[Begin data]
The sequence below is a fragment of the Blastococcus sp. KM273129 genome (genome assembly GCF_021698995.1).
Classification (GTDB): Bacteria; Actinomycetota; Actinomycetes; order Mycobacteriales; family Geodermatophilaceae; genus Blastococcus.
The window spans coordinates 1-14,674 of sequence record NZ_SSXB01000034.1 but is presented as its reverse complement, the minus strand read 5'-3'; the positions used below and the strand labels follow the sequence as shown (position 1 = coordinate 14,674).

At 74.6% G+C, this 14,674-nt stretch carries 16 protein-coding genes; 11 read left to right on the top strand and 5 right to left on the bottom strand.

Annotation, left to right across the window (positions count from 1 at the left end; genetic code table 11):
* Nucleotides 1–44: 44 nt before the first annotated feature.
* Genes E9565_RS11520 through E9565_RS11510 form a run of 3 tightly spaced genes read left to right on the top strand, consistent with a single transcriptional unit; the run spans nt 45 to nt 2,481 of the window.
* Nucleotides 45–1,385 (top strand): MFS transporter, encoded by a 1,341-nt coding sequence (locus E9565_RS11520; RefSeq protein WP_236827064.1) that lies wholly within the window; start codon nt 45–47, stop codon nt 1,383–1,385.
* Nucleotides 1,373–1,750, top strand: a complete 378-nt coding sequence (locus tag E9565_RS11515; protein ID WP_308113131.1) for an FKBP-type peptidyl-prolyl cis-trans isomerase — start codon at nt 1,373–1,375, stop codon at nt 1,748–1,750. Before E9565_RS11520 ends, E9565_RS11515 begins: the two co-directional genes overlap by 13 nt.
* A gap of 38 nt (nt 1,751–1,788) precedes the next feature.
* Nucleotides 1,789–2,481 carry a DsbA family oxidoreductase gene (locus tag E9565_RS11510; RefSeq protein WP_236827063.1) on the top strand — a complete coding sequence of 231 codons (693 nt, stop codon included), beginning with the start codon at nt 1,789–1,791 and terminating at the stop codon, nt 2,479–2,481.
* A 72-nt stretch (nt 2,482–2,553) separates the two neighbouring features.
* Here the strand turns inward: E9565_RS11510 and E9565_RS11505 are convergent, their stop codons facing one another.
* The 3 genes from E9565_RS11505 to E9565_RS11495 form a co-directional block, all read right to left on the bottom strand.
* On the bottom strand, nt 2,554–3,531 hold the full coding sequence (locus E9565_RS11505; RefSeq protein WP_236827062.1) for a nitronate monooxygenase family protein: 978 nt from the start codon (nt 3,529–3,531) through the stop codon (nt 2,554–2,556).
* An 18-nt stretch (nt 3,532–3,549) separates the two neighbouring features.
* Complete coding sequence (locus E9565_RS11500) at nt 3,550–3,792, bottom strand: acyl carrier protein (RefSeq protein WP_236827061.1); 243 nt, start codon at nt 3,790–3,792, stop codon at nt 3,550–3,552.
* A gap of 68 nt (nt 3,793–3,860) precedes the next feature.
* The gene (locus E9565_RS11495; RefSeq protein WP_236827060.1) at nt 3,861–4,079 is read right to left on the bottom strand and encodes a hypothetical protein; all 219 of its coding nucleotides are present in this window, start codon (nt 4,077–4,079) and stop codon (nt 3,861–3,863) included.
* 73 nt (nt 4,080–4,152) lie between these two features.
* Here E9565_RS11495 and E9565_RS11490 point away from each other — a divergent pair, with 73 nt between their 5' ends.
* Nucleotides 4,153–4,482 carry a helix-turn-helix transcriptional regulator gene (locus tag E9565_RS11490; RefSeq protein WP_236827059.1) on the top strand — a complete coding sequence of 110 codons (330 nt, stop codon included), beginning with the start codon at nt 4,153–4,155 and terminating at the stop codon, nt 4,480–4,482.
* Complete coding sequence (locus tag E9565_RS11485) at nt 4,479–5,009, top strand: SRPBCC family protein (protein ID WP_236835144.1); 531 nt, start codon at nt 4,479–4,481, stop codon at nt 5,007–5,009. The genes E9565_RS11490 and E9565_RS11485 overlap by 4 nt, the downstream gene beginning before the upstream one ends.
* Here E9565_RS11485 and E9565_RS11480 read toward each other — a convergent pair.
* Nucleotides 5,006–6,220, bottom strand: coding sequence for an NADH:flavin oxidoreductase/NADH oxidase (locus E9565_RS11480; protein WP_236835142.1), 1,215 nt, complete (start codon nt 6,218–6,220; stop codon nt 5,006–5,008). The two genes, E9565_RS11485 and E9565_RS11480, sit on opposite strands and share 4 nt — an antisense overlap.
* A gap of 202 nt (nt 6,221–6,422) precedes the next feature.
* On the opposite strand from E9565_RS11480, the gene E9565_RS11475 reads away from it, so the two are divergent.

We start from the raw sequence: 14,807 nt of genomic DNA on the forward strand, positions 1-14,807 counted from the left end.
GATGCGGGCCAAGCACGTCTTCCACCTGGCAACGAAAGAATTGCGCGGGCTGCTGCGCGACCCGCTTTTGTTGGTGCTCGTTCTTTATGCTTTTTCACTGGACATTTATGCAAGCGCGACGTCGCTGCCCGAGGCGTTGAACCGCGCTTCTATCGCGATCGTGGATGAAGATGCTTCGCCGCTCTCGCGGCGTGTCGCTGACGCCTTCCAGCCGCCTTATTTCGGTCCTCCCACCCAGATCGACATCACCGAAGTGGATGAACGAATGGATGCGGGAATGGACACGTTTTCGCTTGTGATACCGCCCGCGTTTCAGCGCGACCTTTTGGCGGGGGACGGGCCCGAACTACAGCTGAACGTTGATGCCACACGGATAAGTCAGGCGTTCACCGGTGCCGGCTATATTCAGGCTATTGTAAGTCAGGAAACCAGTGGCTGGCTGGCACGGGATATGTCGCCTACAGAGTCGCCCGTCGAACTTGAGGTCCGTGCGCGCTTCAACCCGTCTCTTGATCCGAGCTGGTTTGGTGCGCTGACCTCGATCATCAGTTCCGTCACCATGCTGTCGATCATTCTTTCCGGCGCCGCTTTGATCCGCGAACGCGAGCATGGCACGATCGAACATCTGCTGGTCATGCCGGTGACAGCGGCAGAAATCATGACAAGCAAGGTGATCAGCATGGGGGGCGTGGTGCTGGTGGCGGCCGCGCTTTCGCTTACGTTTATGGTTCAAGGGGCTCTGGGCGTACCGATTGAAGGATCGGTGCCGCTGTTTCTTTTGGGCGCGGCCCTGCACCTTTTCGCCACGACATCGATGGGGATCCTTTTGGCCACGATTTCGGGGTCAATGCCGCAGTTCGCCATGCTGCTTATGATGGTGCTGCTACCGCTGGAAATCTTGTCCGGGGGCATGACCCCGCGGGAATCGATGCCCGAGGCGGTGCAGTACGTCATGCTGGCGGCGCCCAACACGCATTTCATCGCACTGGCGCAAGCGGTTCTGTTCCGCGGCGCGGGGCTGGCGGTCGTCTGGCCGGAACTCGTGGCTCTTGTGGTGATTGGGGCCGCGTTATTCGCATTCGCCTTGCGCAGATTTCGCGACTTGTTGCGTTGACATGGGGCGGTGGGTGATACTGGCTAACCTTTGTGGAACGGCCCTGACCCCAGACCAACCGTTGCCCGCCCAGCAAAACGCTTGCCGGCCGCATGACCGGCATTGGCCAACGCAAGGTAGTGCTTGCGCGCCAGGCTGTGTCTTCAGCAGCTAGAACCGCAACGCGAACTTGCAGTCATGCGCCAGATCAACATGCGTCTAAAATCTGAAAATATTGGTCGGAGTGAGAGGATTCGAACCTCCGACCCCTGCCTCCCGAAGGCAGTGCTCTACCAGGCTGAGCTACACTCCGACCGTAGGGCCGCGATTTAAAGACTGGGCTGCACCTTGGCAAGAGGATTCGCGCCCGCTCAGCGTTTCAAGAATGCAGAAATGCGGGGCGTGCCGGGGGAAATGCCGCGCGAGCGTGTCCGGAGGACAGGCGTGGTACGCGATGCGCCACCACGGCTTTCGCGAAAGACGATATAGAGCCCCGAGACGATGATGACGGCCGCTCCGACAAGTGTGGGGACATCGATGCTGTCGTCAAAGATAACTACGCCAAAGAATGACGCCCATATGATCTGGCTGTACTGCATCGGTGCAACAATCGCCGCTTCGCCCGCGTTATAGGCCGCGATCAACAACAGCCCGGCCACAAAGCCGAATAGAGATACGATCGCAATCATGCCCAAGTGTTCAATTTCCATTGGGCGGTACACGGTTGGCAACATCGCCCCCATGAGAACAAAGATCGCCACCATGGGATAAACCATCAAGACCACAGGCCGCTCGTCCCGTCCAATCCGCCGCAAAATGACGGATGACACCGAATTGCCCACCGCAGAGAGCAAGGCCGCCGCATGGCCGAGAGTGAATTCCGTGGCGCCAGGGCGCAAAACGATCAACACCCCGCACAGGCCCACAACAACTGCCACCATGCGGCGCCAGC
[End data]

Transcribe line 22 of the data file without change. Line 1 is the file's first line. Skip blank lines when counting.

* Nucleotides 4,153–4,482 carry a helix-turn-helix transcriptional regulator gene (locus tag E9565_RS11490; RefSeq protein WP_236827059.1) on the top strand — a complete coding sequence of 110 codons (330 nt, stop codon included), beginning with the start codon at nt 4,153–4,155 and terminating at the stop codon, nt 4,480–4,482.